If you have kubernetes specifications within your project, you are ready to deploy your app by using Jenkins with a simple kubectl configuration within jenkins servers. In order to reduce complexity, you can use multi stage builds to build docker image to use in your k8s deployment.
Even you are in a stable environment like k8s, you need to track your infrastructure and application insights. To collect metrics, you can use Prometheus, and to serve them in a good dashboard, you can use Grafana. CoreOS team developed a good project that is called prometheus operator comes with a built-in kubernetes configurations. One click monitoring !
There are several types of logging architecture on kubernetes and I mainly focused on cluster level logging with daemon set agents. You can send your logs to logging backend like Elasticsearch to show on Kibana dashboard, or if you don’t want to maintain ELK stack, you can use https://humio.com/ for a fast centralized real-time logging and monitoring system. Just use their kubernetes integration
9.APM & Service Mesh
Monitoring and Logging may not help you all the time, you may need to see deeper insights about your application. When it comes to Microservice and Container world, Instana is a good choice to handle Tracings, Monitoring with a simple sensor integration. You can create your infrastructure map, see traces and spans for a request lifecycle, even you can see real time service requests on simple dashboard.
10. API Gateway
If you are planning to expose your services to the public, you definitely manage your APIs with an API Gateway to perform Authentication, Authorization, Rate Limiting, API Versioning, etc… I have used Tyk API Gateway to set this up in Kubernetes to route traffic to microservices after successfully validated by API Gateway.
11. Event Sourcing & CQRS
In a synchronous world, you can only change 1 object in 1 transaction at a time. When you switch to distributed systems, you need to use 2-phase commits in an extended architecture. Again, with this strategy, whenever you made an update to current state of an object, all the previous states will be gone. You can use Event Sourcing with asynchronous events stored in an event store like Apache Kafka, Hazelcast, etc… Also, you can separate read (query) and write (command) in order to handle events asynchronously and populate desired views on database to serve it via query later.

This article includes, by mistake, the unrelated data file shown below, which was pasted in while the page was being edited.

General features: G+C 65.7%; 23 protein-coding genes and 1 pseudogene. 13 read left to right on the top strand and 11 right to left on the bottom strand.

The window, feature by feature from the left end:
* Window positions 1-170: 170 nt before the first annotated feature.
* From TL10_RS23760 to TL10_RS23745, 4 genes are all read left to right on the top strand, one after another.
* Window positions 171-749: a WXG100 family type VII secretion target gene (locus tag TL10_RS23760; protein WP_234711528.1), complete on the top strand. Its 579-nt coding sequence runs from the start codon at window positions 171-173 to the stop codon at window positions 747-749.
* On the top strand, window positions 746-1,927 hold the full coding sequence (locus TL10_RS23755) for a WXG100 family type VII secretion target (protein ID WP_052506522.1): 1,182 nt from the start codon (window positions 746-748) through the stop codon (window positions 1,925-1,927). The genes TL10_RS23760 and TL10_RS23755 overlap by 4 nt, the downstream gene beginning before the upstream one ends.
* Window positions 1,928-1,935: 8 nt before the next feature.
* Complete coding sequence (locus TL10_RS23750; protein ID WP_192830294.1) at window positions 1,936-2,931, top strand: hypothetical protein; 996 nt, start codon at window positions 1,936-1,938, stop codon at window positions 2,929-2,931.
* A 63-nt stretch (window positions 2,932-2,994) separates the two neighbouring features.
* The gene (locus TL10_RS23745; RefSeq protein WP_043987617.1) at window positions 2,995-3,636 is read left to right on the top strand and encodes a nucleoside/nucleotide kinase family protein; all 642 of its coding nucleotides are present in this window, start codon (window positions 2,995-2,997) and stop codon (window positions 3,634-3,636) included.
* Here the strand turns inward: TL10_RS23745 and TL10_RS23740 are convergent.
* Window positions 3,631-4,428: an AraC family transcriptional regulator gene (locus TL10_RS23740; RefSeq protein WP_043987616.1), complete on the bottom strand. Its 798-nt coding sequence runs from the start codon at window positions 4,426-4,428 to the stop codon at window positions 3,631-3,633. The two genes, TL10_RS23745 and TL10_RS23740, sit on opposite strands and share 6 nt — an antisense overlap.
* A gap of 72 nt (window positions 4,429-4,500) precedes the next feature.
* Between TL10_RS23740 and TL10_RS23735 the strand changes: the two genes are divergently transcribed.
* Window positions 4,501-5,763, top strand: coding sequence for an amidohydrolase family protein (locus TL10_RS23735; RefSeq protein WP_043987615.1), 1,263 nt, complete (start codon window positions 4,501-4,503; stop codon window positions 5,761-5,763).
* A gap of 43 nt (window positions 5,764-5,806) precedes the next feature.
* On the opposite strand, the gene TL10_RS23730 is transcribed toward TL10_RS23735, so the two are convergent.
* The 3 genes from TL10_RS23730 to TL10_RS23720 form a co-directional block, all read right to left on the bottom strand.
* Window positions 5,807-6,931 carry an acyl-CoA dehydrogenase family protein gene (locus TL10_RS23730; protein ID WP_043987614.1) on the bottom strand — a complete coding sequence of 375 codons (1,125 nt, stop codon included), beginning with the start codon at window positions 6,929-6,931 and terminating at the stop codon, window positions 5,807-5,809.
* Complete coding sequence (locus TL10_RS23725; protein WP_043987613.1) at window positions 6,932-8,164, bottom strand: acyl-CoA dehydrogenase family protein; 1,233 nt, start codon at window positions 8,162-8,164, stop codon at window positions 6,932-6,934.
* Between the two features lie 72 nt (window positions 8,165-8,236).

Hope above sections would be a good reference for your next Microservice Architecture design.
In this session, we will cover how an external access to the internal cluster can be architected in Kubernetes environment. Beside some theoretical information, we will apply some production-ready dojos. The outline will be;
What is Ingress?
Ingress Operations on Production Environment
Isolated and Non-Isolated Pods with Network Policies
In a typical Kubernetes cluster, you can do lots of things to make your DevOps mindset become true. If you plan to extend your from personal one to enterprise one, you need to apply some authorization rules to restrict some operations according to needs. In this session, you will see a do a kubernetes dojo especially for authorization and secret management.
What would you do if you needed to upgrade your machine types on production environment on Google Cloud? If you are using Google Kubernetes Engine, it is a piece of cake. I have upgraded machine types from n1-standard-1 to n1-standard-2 for all of the kubernetes cluster nodes and you can see my adventure in following video.
Application configuration is one of the most important operations of a production ready environment. Kubernetes lets us create and manage these configurations in several ways. Additionally, we need to share application specific data in a clustered environment on cloud or on premise. In this webinar, you can see kubernetes dojo for production ready cases.
In this session, we had a look at the some of the most important concepts of Kubernetes; Services, Pods, Deployments in order to understand the application lifecycle in a typical Kubernetes environment. Some of the topics covered are below;
– Creating Deployment – Single and Multi-Container Concept in Deployment – Monitoring, Debugging Pods – Service Types – Exposing Services to Internet – Manage Environment Variables of Deployment – Service-to-Service Communication
In this webinar, I have provided to mention about Google Cloud Platform basics and applied some operations with both Google Cloud Console and Google Cloud SDK. If you want to spin up a VM instance and install Jenkins, grab your coffee and have some fun for a couple of minutes 🙂